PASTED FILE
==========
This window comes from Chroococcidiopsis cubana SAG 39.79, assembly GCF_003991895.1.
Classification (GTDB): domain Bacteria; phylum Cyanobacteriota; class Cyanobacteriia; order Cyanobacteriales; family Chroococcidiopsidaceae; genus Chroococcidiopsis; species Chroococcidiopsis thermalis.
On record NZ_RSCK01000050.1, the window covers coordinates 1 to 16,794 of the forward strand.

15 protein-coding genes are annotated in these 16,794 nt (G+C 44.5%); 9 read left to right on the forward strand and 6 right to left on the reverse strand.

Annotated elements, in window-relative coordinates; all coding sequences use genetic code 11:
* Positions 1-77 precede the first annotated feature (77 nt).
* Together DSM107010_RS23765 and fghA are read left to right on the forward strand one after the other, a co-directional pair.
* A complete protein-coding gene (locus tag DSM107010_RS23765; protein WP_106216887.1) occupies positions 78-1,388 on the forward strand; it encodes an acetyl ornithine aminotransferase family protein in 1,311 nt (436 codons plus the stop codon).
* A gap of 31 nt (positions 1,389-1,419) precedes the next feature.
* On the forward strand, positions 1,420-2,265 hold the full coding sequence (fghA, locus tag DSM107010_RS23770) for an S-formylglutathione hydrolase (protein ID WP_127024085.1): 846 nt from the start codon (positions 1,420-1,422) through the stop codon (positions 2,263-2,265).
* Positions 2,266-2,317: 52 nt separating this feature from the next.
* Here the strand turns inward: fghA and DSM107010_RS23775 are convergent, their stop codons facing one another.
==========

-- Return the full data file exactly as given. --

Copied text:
This window comes from Chroococcidiopsis cubana SAG 39.79, assembly GCF_003991895.1.
Classification (GTDB): domain Bacteria; phylum Cyanobacteriota; class Cyanobacteriia; order Cyanobacteriales; family Chroococcidiopsidaceae; genus Chroococcidiopsis; species Chroococcidiopsis thermalis.
On record NZ_RSCK01000050.1, the window covers coordinates 1 to 16,794 of the forward strand.

15 protein-coding genes are annotated in these 16,794 nt (G+C 44.5%); 9 read left to right on the forward strand and 6 right to left on the reverse strand.

Annotated elements, in window-relative coordinates; all coding sequences use genetic code 11:
* Positions 1-77 precede the first annotated feature (77 nt).
* Together DSM107010_RS23765 and fghA are read left to right on the forward strand one after the other, a co-directional pair.
* A complete protein-coding gene (locus tag DSM107010_RS23765; protein WP_106216887.1) occupies positions 78-1,388 on the forward strand; it encodes an acetyl ornithine aminotransferase family protein in 1,311 nt (436 codons plus the stop codon).
* A gap of 31 nt (positions 1,389-1,419) precedes the next feature.
* On the forward strand, positions 1,420-2,265 hold the full coding sequence (fghA, locus tag DSM107010_RS23770) for an S-formylglutathione hydrolase (protein ID WP_127024085.1): 846 nt from the start codon (positions 1,420-1,422) through the stop codon (positions 2,263-2,265).
* Positions 2,266-2,317: 52 nt separating this feature from the next.
* Here the strand turns inward: fghA and DSM107010_RS23775 are convergent, their stop codons facing one another.